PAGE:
The furor is over construction plans by Crestwood Midstream Partners to expand natural gas storage and add LPG storage in existing caverns on the lake’s western shore. Gas would be withdrawn during the heating season, with the facility connected to an interstate pipeline and options to ship by truck and rail.
Supporters of the project say gas has been stored in the caverns safely for many years, and that the LPG facility will protect propane customers from price fluctuations while meeting the needs of homes and businesses because propane is not produced in the state.
Opponents of both storage plans see a threat to their safety, health, drinking water supply and the economic sustainability of the region’s hospitality industry because of the potential for heavier industrialization.
“People are very passionate about what’s going on,” said state Assemblyman Phil Palmesano, R-Corning, whose district includes Schuyler County and who has not taken a position on Crestwood’s LPG plans. “Without question, it’s one of the most emotional, passionate issues that I’ve seen.”
And there’s no end in sight to all of the wrangling.
So far, 180 protesters participating in the We Are Seneca Lake civil disobedience campaign have been arrested at the gates of the Crestwood facility in the Town of Reading, about 2 miles north of Watkins Glen.
Those arrested are among more than 300 people who have been trained in protest tactics that include nonviolence, said Sandra Steingraber, distinguished scholar in residence in the Department of Environmental Studies and Sciences at Ithaca College.
More than 1,000 people have signed a pledge to protect the lake, meaning there are 700 people who haven’t been trained yet, she said.
“We can keep this thing going for quite a long time, and we intend to do so,” said Steingraber, who was arrested at a protest on Oct. 29.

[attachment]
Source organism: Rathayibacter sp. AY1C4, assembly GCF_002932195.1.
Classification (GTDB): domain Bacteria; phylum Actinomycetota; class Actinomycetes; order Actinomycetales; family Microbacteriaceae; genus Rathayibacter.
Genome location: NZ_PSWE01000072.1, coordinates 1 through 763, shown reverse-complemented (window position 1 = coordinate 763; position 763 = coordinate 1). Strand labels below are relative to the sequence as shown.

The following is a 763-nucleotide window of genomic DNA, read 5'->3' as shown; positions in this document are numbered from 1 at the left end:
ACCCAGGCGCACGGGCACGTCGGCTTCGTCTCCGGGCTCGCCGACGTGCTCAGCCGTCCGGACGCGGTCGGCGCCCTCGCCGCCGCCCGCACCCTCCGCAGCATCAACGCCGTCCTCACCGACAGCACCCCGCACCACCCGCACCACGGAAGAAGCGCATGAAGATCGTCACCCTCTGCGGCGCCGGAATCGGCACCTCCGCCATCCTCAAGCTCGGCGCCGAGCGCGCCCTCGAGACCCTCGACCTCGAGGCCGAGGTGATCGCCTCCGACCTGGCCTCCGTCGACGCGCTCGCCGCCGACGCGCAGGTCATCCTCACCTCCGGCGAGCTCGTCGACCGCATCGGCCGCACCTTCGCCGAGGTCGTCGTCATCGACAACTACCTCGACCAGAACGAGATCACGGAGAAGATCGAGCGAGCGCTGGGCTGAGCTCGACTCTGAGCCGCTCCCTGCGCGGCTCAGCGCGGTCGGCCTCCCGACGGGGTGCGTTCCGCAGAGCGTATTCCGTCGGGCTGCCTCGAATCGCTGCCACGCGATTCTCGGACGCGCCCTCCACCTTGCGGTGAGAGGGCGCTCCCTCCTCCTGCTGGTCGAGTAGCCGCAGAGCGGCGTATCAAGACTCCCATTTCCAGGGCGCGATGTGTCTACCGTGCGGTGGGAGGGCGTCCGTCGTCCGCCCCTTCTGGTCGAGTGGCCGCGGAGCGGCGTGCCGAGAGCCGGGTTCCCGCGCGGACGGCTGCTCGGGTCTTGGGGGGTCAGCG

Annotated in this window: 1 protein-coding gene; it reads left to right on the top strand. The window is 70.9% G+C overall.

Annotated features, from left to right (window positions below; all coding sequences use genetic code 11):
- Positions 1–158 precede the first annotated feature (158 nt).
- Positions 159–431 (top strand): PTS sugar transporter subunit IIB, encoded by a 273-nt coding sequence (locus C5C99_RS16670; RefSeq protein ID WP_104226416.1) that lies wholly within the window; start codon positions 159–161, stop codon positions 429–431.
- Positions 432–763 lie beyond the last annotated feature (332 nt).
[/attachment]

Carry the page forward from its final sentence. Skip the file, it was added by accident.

The most recent protest campaign began on Oct. 23 in the wake of the Federal Energy Regulatory Commission’s conditional approval on Sept. 30 of Crestwood’s plans to expand methane storage.
“This civil disobedience campaign was born at the gates of the compressor station site the day after this project received approval,” Steingraber said. “Our intent is to prevent the construction and to attract national attention to reverse that what we think was a wrong decision.”
Crestwood has not begun construction on the propane storage project or the FERC-approved natural gas storage expansion, so protestors are really only interfering with the local salt business, said Bill Gautreaux, the company’s president of liquids and crude.
Cost of protests
While local officials have said they appreciate people’s right to protest, it doesn’t come without cost to Schuyler County.
Timothy O’Hearn, Schuyler County administrator, said he asked county Sheriff Bill Yessman Jr. to track the county’s expenses regarding the protests and arrests. Though he does not have a cumulative total, he is able to speak to individual protest events:
•The county’s law enforcement cost ranges from $500 to $1,000 per event, depending on the size of the group and number of arrests made. That does not include the cost of state police, village police or other law enforcement agencies that have also been involved.
•The county spends $400 on average for each court night to staff the court with deputies.
“We don’t have an abundance of staff, so bringing people in for court is overtime,” O’Hearn said.
•When it comes to jail time, female inmates cost the county more because they have to boarded in other jails and that also involves transportation costs. On average, the cost for both male and female prisoners is $100 per day, per person.
“None of this is a budgeted expense, so it is something the sheriff and the taxpayers are having to absorb,” he said.
The protests are affecting more than Schuyler County, Yessman said, noting assistance was needed from Yates County during one protest.
“I think the only thing that would make this go away at this point is if Crestwood packed up and left, which isn’t going to happen,” Yessman said when asked if there was any way this situation could be resolved.
“These people are really passionate about their cause, and I don’t find fault with that. Everybody has a cause out there in one way or another,” he said. “But I don’t see the civil disobedience advancing their cause any.”
The protesters don’t represent a single demographic, Steingraber said.